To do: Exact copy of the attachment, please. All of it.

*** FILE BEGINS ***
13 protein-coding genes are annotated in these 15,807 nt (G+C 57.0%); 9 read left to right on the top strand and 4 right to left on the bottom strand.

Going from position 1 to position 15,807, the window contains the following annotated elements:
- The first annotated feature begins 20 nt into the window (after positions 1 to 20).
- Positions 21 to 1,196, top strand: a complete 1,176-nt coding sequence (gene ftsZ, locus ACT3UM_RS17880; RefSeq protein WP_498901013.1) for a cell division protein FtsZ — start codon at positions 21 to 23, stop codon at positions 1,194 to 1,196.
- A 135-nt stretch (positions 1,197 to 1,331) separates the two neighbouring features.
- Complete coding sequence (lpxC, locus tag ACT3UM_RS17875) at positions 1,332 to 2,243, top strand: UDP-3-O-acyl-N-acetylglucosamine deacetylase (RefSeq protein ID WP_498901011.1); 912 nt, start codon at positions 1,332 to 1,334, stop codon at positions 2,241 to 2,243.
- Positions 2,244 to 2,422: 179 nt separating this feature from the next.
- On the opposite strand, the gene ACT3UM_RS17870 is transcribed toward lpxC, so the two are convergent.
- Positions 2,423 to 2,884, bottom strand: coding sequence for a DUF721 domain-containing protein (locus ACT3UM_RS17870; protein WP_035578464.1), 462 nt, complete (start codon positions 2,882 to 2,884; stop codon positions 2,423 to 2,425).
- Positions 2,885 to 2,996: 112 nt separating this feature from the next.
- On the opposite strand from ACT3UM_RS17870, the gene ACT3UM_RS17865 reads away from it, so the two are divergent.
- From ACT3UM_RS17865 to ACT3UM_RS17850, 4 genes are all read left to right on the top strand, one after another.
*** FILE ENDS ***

13 protein-coding genes are annotated in these 15,807 nt (G+C 57.0%); 9 read left to right on the top strand and 4 right to left on the bottom strand.

Going from position 1 to position 15,807, the window contains the following annotated elements:
- The first annotated feature begins 20 nt into the window (after positions 1 to 20).
- Positions 21 to 1,196, top strand: a complete 1,176-nt coding sequence (gene ftsZ, locus ACT3UM_RS17880; RefSeq protein WP_498901013.1) for a cell division protein FtsZ — start codon at positions 21 to 23, stop codon at positions 1,194 to 1,196.
- A 135-nt stretch (positions 1,197 to 1,331) separates the two neighbouring features.
- Complete coding sequence (lpxC, locus tag ACT3UM_RS17875) at positions 1,332 to 2,243, top strand: UDP-3-O-acyl-N-acetylglucosamine deacetylase (RefSeq protein ID WP_498901011.1); 912 nt, start codon at positions 1,332 to 1,334, stop codon at positions 2,241 to 2,243.
- Positions 2,244 to 2,422: 179 nt separating this feature from the next.
- On the opposite strand, the gene ACT3UM_RS17870 is transcribed toward lpxC, so the two are convergent.
- Positions 2,423 to 2,884, bottom strand: coding sequence for a DUF721 domain-containing protein (locus ACT3UM_RS17870; protein WP_035578464.1), 462 nt, complete (start codon positions 2,882 to 2,884; stop codon positions 2,423 to 2,425).
- Positions 2,885 to 2,996: 112 nt separating this feature from the next.
- On the opposite strand from ACT3UM_RS17870, the gene ACT3UM_RS17865 reads away from it, so the two are divergent.
- From ACT3UM_RS17865 to ACT3UM_RS17850, 4 genes are all read left to right on the top strand, one after another.